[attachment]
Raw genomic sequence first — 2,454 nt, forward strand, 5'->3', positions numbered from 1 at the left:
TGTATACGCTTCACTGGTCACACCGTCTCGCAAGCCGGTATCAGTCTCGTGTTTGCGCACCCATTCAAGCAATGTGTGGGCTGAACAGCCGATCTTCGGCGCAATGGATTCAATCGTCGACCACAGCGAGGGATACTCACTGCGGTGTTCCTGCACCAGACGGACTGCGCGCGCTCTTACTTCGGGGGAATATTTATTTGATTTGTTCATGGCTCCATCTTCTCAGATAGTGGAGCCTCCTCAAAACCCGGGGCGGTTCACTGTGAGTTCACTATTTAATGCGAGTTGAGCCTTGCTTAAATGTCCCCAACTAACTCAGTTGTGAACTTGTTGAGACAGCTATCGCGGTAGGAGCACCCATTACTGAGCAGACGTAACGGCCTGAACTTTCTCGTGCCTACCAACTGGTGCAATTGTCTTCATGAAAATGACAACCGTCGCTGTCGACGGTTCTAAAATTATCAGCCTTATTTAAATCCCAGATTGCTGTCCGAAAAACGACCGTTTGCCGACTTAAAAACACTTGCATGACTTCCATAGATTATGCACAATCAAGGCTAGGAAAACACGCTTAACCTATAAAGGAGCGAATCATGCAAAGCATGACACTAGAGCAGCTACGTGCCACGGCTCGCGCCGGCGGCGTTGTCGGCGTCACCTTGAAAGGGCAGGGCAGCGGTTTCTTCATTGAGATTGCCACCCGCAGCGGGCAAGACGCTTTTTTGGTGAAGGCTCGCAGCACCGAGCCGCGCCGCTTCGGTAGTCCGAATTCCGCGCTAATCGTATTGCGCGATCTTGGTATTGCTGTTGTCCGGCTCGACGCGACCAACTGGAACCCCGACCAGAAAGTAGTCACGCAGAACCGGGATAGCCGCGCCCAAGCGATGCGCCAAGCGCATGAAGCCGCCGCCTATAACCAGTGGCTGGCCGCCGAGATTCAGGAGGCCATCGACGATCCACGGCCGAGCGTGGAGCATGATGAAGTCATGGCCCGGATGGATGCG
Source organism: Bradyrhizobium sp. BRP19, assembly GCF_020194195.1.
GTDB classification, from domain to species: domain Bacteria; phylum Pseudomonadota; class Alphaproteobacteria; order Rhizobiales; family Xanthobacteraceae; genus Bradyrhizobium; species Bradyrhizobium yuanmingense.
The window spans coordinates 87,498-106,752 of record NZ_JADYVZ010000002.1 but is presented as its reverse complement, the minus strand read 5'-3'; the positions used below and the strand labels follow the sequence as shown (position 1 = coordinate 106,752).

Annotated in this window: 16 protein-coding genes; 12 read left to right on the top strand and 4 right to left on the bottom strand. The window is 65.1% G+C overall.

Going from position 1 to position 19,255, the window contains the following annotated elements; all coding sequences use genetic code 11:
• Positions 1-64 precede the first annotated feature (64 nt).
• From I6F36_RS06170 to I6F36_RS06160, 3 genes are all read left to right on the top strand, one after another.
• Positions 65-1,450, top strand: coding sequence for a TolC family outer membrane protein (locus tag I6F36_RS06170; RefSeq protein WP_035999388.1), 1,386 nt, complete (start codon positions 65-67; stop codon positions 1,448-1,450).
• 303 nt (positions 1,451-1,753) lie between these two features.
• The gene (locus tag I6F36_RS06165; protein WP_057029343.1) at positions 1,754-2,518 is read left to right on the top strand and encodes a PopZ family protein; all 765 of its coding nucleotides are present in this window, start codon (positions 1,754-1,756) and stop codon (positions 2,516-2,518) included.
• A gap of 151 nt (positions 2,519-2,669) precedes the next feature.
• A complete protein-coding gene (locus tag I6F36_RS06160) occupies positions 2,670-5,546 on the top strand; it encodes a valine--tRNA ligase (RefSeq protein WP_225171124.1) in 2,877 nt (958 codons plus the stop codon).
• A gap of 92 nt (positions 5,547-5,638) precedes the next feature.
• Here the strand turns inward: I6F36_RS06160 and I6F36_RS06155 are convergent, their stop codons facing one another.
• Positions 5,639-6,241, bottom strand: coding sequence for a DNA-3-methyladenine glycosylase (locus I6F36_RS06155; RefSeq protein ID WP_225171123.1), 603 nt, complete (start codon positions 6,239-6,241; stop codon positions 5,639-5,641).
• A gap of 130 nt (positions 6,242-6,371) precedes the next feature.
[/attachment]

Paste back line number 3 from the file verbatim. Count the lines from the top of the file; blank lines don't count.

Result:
Source organism: Bradyrhizobium sp. BRP19, assembly GCF_020194195.1.